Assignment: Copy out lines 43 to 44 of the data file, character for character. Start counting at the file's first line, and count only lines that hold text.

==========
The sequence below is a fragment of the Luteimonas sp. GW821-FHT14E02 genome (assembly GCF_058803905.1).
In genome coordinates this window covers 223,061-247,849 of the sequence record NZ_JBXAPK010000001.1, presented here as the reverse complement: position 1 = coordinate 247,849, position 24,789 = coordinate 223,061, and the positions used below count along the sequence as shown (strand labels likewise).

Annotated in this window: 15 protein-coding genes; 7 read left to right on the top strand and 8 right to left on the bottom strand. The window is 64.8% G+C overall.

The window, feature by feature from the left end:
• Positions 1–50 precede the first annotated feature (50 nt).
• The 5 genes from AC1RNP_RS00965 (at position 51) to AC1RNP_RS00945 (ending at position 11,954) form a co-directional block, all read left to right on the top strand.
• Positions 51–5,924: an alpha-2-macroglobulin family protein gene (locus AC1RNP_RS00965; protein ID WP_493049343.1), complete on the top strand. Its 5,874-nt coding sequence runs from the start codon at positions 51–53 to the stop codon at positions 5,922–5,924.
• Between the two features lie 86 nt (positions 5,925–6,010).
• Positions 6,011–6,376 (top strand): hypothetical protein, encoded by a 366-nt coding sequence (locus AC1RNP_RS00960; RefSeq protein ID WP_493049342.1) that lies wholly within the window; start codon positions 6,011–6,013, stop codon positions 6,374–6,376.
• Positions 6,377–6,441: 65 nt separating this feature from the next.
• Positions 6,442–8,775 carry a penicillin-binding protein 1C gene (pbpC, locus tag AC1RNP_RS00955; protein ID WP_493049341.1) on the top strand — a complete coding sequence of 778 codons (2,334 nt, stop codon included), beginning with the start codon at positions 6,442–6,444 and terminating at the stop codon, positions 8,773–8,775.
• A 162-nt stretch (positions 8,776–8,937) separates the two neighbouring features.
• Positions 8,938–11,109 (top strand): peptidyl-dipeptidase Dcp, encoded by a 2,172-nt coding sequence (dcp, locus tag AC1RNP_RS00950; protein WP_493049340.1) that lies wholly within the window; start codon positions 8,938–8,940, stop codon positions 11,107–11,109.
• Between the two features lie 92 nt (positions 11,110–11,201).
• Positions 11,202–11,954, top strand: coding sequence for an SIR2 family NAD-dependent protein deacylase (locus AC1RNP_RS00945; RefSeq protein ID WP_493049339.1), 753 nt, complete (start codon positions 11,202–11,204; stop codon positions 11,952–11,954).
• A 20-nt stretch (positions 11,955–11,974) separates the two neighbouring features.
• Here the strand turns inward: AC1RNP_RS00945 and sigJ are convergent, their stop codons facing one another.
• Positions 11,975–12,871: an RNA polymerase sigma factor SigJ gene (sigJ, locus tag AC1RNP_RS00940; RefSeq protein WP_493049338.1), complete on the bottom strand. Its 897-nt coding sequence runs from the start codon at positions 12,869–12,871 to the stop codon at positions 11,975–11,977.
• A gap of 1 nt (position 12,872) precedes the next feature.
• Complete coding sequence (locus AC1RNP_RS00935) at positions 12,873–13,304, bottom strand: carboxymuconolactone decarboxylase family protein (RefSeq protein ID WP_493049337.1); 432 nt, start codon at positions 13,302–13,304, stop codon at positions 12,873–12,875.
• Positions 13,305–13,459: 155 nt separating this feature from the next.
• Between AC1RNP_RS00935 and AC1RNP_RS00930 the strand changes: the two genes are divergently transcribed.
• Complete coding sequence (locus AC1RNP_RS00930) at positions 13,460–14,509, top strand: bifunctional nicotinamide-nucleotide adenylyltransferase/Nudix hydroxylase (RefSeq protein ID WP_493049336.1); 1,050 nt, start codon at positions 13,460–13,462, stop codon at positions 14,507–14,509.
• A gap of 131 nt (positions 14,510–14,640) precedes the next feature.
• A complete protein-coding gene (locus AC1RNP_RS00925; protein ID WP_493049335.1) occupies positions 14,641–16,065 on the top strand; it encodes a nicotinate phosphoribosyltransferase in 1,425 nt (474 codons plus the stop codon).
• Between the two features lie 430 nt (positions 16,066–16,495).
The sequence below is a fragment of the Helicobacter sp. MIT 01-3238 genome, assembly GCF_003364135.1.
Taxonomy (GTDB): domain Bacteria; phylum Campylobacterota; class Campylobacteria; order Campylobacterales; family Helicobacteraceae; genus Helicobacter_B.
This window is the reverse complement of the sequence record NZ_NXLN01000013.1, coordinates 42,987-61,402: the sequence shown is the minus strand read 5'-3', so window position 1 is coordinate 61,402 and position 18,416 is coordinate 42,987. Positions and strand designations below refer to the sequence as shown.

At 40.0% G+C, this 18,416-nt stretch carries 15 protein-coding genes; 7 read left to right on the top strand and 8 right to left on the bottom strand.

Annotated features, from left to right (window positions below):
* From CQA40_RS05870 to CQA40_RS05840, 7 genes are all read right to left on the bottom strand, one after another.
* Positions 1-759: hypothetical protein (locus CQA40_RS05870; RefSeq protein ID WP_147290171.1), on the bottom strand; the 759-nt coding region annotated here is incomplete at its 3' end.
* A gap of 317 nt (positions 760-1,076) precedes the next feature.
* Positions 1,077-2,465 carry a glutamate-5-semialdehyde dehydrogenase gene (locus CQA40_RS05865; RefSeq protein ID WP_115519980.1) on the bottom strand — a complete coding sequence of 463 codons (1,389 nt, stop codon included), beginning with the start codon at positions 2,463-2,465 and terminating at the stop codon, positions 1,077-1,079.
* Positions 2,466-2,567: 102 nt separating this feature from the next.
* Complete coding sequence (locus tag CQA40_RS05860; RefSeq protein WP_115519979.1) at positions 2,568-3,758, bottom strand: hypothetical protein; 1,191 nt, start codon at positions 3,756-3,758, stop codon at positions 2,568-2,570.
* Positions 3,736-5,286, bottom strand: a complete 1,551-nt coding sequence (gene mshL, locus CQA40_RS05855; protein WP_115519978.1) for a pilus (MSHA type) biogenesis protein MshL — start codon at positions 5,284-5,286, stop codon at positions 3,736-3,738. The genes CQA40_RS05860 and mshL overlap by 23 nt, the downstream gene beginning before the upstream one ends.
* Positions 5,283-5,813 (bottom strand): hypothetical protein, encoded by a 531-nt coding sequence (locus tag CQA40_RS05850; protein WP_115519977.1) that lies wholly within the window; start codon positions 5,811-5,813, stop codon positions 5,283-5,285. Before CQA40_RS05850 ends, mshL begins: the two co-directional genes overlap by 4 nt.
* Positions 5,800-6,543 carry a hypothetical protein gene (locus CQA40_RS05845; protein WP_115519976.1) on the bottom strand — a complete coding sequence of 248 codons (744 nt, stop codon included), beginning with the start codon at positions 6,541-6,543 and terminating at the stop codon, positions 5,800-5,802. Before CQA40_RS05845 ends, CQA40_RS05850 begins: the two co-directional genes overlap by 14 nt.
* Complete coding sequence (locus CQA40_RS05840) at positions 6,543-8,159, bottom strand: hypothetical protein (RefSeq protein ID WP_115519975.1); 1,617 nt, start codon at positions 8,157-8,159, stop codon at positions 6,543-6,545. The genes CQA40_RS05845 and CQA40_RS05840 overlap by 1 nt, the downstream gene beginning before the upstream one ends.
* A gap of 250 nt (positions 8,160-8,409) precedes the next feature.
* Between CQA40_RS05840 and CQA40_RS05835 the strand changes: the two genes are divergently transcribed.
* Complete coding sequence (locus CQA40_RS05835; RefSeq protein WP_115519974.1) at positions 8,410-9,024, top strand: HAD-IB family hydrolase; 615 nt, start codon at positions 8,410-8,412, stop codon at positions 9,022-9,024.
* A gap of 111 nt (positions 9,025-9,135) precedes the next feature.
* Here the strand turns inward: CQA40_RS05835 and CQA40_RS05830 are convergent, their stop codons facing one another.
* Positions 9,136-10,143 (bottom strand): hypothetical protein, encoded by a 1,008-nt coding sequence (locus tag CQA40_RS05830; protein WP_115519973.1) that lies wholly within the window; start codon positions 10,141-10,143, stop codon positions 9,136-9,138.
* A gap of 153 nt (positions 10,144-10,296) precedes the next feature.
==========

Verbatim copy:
* Between CQA40_RS05840 and CQA40_RS05835 the strand changes: the two genes are divergently transcribed.
* Complete coding sequence (locus CQA40_RS05835; RefSeq protein WP_115519974.1) at positions 8,410-9,024, top strand: HAD-IB family hydrolase; 615 nt, start codon at positions 8,410-8,412, stop codon at positions 9,022-9,024.